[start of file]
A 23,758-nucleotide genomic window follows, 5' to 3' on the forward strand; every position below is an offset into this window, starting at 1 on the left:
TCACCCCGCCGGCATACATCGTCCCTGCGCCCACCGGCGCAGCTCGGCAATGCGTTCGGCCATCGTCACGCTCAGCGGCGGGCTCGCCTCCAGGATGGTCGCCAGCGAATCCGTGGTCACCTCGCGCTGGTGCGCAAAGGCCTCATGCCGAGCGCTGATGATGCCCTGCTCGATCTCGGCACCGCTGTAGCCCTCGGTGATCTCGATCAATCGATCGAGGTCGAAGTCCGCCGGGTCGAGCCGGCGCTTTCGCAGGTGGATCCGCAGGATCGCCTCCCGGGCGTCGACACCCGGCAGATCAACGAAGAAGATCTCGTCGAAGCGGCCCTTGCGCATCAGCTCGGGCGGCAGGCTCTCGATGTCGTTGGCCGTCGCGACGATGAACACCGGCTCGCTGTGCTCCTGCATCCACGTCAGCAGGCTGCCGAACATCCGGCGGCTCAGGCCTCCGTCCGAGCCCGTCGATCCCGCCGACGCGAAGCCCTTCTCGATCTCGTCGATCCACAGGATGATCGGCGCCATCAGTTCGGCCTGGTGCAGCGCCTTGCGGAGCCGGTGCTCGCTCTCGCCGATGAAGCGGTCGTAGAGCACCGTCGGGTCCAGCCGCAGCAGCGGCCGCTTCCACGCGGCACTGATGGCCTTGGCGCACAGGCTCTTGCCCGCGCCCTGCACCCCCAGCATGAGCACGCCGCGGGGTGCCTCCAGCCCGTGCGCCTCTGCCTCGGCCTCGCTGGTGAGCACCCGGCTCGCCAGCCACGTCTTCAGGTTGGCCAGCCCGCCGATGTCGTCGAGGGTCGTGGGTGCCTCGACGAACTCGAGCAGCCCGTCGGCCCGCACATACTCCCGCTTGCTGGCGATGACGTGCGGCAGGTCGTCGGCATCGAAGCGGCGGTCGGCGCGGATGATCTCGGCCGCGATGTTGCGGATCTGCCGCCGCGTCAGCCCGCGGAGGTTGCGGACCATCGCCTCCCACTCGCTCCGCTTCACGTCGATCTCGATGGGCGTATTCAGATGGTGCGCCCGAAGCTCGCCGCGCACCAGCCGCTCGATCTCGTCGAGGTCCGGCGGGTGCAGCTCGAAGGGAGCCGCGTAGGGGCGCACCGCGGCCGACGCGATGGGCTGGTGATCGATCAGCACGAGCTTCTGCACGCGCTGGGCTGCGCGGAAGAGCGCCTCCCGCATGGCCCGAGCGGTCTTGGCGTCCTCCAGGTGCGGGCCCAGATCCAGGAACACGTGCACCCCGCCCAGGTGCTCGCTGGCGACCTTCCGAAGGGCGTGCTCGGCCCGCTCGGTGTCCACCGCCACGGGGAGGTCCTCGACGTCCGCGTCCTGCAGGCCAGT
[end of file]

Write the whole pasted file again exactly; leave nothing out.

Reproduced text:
A 23,758-nucleotide genomic window follows, 5' to 3' on the forward strand; every position below is an offset into this window, starting at 1 on the left:
TCACCCCGCCGGCATACATCGTCCCTGCGCCCACCGGCGCAGCTCGGCAATGCGTTCGGCCATCGTCACGCTCAGCGGCGGGCTCGCCTCCAGGATGGTCGCCAGCGAATCCGTGGTCACCTCGCGCTGGTGCGCAAAGGCCTCATGCCGAGCGCTGATGATGCCCTGCTCGATCTCGGCACCGCTGTAGCCCTCGGTGATCTCGATCAATCGATCGAGGTCGAAGTCCGCCGGGTCGAGCCGGCGCTTTCGCAGGTGGATCCGCAGGATCGCCTCCCGGGCGTCGACACCCGGCAGATCAACGAAGAAGATCTCGTCGAAGCGGCCCTTGCGCATCAGCTCGGGCGGCAGGCTCTCGATGTCGTTGGCCGTCGCGACGATGAACACCGGCTCGCTGTGCTCCTGCATCCACGTCAGCAGGCTGCCGAACATCCGGCGGCTCAGGCCTCCGTCCGAGCCCGTCGATCCCGCCGACGCGAAGCCCTTCTCGATCTCGTCGATCCACAGGATGATCGGCGCCATCAGTTCGGCCTGGTGCAGCGCCTTGCGGAGCCGGTGCTCGCTCTCGCCGATGAAGCGGTCGTAGAGCACCGTCGGGTCCAGCCGCAGCAGCGGCCGCTTCCACGCGGCACTGATGGCCTTGGCGCACAGGCTCTTGCCCGCGCCCTGCACCCCCAGCATGAGCACGCCGCGGGGTGCCTCCAGCCCGTGCGCCTCTGCCTCGGCCTCGCTGGTGAGCACCCGGCTCGCCAGCCACGTCTTCAGGTTGGCCAGCCCGCCGATGTCGTCGAGGGTCGTGGGTGCCTCGACGAACTCGAGCAGCCCGTCGGCCCGCACATACTCCCGCTTGCTGGCGATGACGTGCGGCAGGTCGTCGGCATCGAAGCGGCGGTCGGCGCGGATGATCTCGGCCGCGATGTTGCGGATCTGCCGCCGCGTCAGCCCGCGGAGGTTGCGGACCATCGCCTCCCACTCGCTCCGCTTCACGTCGATCTCGATGGGCGTATTCAGATGGTGCGCCCGAAGCTCGCCGCGCACCAGCCGCTCGATCTCGTCGAGGTCCGGCGGGTGCAGCTCGAAGGGAGCCGCGTAGGGGCGCACCGCGGCCGACGCGATGGGCTGGTGATCGATCAGCACGAGCTTCTGCACGCGCTGGGCTGCGCGGAAGAGCGCCTCCCGCATGGCCCGAGCGGTCTTGGCGTCCTCCAGGTGCGGGCCCAGATCCAGGAACACGTGCACCCCGCCCAGGTGCTCGCTGGCGACCTTCCGAAGGGCGTGCTCGGCCCGCTCGGTGTCCACCGCCACGGGGAGGTCCTCGACGTCCGCGTCCTGCAGGCCAGT